Diogenes Syndrome — Elder Hoarding

Diogenes Syndrome AKA: Elder Hoarding

By Diane Berardi, Gerontologist

Eldercare Expert


There’s something in our human nature that causes us to want to collect things. Some collect autographs, some collect coins, stamps or other memorabilia. Collecting can be fun. But as we grow older, there’s a chance our innocent pastime can turn into something else. This week… Diane explores the darker side of collecting gone awry.


Elderly Hoarding is called “Diogenes Syndrome. A person diagnosed with Diogenes syndrome typically exhibits some, or all, of these symptoms:

  • extreme self-neglect.
  • filthy surroundings.
  • excessive hoarding.
  • denial about their situation.
  • no shame about their or lack of cleanliness.
  • refusal of support or help.

According to University of Kansas Professor Dr. David Ekerdt, getting rid of stuff is actually a two-step process: sorting and deciding, on the one hand, and disposing on the other. But convincing seniors can be a challenge.

Katherine “Kit” Anderson, CPO-CD, president of the National Study Group on Chronic Disorganization (NSGCD), and Vickie Dellaquila, certified professional organizer suggest the following are strategies to help those reluctant-to-toss aging parents let things go:

  1. Arrange And Cheer Small Victories. 
    Suppose you spend a short time helping your aging parent clear off a table. Celebrate the accomplishment together.
  2. Conduct An “Experiment.” 
    If your aging parent has 150 empty margarine tub containers, suggest donating 15 of those to a school for a painting project. Allow some time to go by and ask how she felt giving those up. Chances are she won’t feel as awful as suspected.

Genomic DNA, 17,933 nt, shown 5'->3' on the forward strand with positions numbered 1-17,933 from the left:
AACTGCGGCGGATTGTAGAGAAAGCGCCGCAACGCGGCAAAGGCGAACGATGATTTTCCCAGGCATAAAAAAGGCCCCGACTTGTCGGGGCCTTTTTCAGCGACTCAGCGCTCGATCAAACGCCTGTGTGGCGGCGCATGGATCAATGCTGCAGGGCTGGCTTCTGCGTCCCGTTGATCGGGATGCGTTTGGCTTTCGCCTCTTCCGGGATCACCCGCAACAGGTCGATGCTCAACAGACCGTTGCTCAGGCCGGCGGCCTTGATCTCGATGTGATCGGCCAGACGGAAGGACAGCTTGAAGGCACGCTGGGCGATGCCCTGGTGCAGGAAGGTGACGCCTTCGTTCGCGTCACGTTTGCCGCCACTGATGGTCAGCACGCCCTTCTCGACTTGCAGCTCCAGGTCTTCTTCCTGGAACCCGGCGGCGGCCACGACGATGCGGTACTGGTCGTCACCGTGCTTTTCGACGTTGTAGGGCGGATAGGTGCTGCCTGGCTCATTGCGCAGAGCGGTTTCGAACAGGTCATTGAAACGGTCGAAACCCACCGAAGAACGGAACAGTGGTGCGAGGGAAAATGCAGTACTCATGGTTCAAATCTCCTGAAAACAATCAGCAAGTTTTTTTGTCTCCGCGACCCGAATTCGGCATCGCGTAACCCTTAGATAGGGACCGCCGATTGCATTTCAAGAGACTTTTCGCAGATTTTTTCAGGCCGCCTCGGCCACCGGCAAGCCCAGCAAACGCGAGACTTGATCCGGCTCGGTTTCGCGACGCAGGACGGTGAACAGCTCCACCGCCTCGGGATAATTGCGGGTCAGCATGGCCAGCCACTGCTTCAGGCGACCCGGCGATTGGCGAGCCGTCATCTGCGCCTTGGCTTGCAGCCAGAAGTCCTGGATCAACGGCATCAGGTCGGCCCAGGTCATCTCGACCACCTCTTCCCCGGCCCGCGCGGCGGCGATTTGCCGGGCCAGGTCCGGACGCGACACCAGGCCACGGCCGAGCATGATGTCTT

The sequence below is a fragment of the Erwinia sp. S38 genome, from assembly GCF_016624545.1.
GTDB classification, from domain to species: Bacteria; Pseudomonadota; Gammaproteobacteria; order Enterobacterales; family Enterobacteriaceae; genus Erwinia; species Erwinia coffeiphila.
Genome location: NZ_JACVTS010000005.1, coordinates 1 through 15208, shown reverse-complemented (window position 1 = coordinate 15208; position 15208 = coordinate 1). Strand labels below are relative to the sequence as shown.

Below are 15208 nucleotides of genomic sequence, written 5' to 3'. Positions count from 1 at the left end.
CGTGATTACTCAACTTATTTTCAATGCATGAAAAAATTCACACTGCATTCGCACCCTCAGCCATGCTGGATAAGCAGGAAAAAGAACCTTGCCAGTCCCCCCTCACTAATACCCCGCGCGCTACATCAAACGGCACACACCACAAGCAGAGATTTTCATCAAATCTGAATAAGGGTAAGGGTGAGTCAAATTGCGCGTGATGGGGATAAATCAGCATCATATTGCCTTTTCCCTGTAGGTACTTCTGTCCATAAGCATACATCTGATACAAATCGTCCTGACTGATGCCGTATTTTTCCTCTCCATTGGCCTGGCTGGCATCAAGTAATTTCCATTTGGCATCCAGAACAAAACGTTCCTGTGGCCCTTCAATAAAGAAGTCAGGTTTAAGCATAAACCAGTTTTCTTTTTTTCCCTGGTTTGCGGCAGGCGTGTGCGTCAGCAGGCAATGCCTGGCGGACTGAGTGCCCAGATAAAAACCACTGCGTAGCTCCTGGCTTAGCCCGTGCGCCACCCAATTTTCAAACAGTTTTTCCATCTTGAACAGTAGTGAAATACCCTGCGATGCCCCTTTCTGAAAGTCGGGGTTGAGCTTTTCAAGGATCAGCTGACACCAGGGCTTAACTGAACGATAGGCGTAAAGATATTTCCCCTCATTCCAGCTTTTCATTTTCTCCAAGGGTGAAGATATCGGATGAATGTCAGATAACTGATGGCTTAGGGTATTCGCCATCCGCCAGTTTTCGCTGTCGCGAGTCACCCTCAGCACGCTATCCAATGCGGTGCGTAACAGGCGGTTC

3. Gently Approach The Idea Of Health And Safety. 
    Remind your aging parents that too much clutter can actually keep them from being safe in their homes, which could jeopardize their ability to stay at home. They could trip over papers on the floor or lose bills and medications.
  4. Draft An Agreement. 
    Agree to box up unused clothing or tools. Carefully list what’s in the box and track that for six months. If your aging parent does not use the items in that time, suggest they donate them to a charity.
  5. Consider The Control Issue. 
    Clutter is all about control, but so is being the one to decide where stuff goes. Remind your aging parents if they don’t decide where something will go, someone else will.


For more information, contact the National Study Group on Chronic Disorganization (NSGCD) at www.nsgcd.org.

For tips on talking to an aging parent about sensitive subjects, go to parentsarehardtoraise.org


If you notice these characteristics about your aging parents or their homes, clutter could start creeping up on them.

  1. Piles of mail and unpaid bills.
  2. Difficulty walking safely through a home.
  3. Frustration trying to organize.
  4. Difficulty managing activities of daily living.
  5. Expired food in the refrigerator.
  6. Jammed closets and drawers.
  7. Compulsive shopping.
  8. Difficulty deciding whether to discard items.
  9. A health episode such as a stroke or dementia.
  10. Loneliness.